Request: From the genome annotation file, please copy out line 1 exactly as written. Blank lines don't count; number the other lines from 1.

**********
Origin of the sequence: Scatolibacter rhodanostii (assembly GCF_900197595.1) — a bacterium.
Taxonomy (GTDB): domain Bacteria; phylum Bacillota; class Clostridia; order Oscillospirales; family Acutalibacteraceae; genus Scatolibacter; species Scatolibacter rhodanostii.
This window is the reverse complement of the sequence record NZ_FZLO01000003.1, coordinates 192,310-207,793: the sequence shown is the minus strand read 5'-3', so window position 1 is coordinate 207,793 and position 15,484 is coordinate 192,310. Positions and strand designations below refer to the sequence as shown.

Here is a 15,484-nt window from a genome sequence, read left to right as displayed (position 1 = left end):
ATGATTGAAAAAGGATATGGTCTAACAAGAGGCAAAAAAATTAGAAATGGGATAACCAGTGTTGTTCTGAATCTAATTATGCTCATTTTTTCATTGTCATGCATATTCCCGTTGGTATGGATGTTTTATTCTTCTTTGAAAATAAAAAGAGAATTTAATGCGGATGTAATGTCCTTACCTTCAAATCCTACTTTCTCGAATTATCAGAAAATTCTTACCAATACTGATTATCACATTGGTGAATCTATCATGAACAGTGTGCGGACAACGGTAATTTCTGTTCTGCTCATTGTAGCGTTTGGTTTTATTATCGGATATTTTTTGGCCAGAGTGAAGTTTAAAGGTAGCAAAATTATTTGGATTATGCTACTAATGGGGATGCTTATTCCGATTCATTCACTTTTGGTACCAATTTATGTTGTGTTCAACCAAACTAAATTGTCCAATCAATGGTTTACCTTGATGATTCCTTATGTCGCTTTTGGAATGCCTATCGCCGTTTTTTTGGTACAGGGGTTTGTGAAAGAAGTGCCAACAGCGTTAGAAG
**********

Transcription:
Origin of the sequence: Scatolibacter rhodanostii (assembly GCF_900197595.1) — a bacterium.